“I have to be the one to tell [gardeners], ‘I’m sorry, I don’t know what they’re selling, but I would never buy those, and I wouldn’t trust them with . a penny of my money,'” he says in the clip. “I don’t know what you’re going to get when you buy those seeds, but I can guarantee you it’s not what they’re advertising. If you’re getting free shipping from China and you’re spending $1.78 . could you possibly be getting anything of quality?”
Marion also shows viewers a packet of “blue strawberry” seeds he ordered from eBay, which arrived in an ePacket — a shipping method for small packages originating in China and Hong Kong — containing a small plastic baggie of pellets (“These are not strawberry seeds; I am not an idiot,” Marion says) and nothing else. Marion doesn’t put the seeds anywhere near his garden; in fact, he throws the baggie away and washes his hands.
In an email to Mashable, Marion explained the potential dangers of planting seeds of unknown origin, which can include inviting invasive species, pests, and residual chemicals into your garden. “If the seeds were grown using herbicides, [the herbicides] can last in soil for up to three years,” he said.
eBay’s plants and seeds policy links to USDA requirements for “small lots of seed,” which states that small shipments of seeds may be imported into the United States as long as they aren’t a prohibited species, are authorized by a written permit, and meet specific packaging and shipping requirements. The least of these is where the eBay seed seller Marion encountered were most clearly non-compliant: His unmarked ePacket did not contain a single one of the following requirements:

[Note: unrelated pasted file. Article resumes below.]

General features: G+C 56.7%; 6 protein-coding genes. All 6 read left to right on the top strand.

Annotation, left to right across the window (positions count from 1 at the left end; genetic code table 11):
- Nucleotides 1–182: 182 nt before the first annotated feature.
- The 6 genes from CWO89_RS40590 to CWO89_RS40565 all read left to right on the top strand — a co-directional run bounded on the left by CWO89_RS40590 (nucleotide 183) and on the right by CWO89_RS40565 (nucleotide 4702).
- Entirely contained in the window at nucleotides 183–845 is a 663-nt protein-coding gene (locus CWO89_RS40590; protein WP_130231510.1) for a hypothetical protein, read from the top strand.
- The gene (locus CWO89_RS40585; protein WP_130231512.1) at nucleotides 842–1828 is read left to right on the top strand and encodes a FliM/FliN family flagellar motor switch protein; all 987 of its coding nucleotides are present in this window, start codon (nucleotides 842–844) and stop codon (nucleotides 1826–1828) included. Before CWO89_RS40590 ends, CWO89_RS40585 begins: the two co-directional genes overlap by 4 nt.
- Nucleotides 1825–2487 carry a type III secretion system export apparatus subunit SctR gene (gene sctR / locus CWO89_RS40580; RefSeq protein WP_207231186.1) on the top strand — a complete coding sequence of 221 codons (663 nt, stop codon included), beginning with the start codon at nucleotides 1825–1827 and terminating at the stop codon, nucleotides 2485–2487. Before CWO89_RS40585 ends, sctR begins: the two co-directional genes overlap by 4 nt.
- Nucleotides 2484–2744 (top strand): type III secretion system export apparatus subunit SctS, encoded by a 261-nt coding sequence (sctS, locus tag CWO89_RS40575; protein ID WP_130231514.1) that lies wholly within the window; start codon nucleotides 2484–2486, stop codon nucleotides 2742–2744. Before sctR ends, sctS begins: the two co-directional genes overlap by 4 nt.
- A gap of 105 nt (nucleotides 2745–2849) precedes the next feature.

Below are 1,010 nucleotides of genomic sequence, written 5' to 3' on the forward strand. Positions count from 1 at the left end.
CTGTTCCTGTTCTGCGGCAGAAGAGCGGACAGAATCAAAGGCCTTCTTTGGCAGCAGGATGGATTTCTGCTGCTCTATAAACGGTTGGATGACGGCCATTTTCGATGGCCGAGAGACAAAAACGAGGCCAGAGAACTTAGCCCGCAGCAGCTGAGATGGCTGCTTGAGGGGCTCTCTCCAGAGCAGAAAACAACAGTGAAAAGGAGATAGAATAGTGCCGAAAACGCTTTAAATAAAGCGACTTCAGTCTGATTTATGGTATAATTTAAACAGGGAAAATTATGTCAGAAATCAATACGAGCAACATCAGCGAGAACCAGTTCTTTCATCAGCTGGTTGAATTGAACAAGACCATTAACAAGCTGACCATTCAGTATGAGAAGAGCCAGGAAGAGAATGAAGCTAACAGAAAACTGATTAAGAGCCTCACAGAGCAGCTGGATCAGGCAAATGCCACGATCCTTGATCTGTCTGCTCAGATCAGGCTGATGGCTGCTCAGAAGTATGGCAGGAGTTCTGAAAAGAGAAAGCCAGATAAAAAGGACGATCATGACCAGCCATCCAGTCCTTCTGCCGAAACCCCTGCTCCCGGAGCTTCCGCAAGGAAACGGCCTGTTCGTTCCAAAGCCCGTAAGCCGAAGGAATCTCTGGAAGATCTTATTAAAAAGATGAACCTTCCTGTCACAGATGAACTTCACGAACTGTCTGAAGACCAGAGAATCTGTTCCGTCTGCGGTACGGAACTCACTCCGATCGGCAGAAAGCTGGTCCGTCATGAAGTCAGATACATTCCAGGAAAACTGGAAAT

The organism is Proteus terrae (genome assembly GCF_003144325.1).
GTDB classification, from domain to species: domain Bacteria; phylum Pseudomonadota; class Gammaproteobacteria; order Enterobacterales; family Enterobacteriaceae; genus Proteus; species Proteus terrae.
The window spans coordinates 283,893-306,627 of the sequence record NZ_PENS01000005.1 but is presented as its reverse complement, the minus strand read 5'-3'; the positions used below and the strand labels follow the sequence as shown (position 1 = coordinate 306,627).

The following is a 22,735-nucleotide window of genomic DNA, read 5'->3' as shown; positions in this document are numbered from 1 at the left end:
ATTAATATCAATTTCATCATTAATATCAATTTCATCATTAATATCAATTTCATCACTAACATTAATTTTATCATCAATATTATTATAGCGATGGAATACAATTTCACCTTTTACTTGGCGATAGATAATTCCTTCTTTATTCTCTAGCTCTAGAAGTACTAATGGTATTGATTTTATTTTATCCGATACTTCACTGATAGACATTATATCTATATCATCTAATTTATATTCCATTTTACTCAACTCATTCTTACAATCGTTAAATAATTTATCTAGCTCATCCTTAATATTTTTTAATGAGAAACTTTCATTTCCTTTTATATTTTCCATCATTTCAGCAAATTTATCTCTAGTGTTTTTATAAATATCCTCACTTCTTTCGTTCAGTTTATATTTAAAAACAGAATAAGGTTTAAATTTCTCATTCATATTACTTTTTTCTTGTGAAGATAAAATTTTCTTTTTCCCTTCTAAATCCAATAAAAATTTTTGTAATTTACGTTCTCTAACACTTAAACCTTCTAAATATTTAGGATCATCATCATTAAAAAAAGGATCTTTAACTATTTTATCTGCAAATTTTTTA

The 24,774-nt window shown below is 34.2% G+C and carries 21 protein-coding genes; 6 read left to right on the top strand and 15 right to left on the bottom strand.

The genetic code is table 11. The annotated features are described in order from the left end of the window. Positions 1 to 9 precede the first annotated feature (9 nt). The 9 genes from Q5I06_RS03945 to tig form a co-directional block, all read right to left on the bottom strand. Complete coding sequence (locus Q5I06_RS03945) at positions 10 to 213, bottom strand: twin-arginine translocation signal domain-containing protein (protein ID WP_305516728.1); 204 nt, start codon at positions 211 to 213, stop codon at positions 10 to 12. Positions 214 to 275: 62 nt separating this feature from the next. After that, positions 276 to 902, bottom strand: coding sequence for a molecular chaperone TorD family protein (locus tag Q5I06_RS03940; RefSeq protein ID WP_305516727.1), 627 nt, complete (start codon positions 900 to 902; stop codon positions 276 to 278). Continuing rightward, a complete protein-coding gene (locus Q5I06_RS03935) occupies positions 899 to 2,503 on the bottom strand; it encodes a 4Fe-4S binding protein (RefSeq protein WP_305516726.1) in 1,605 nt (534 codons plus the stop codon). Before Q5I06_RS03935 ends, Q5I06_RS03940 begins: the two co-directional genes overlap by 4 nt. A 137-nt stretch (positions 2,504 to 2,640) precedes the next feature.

A typed or legibly printed seed list/invoice accompanies each shipment with the name of the collector/shipper, the botanical names (at least to genus, preferably to species level) listed alphabetically, as well as the country of origin, and country shipped from, for each taxon. Each seed packet is clearly labeled with the name of the collector/shipper, the country of origin, and the scientific name at least to the genus, and preferably to the species, level. The invoice/seed list may provide a code for each lot, which may be used on the seed packets in lieu of the full list of required information. In this case, each packet must at least include the appropriate code, which is referenced to the entry for that packet on the seed list/invoice.
Unsurprisingly, eBay’s policy also states that “buyers are responsible for making sure they’re following U.S. import requirements” when purchasing seeds, theoretically to absolve the company of any responsibility should someone unwittingly plant the next kudzu when they’re trying in vain to grow the Piranha Plant from Super Mario.
Some incredible images of “rainbow tomatoes.”
Amazon, for its part, specifies that the seller is responsible for ensuring seed shipments are compliant with USDA regulations. However, it also requires that each shipment contains “the name of the state, country, or territory where the contents were grown” as well as “a statement of the contents.” A quick look at a few reviews reveals that scam sellers rarely even attempt to follow these rules. In a one-star review of “blue strawberry seeds” titled “seeds in a plastic bag,” a user named Lester said that, like Marion, they received their order in an ePacket with no information inside — just a baggie of seeds. “No way to know what I had!!” they wrote.
‘These are not strawberry seeds. I am not an idiot.’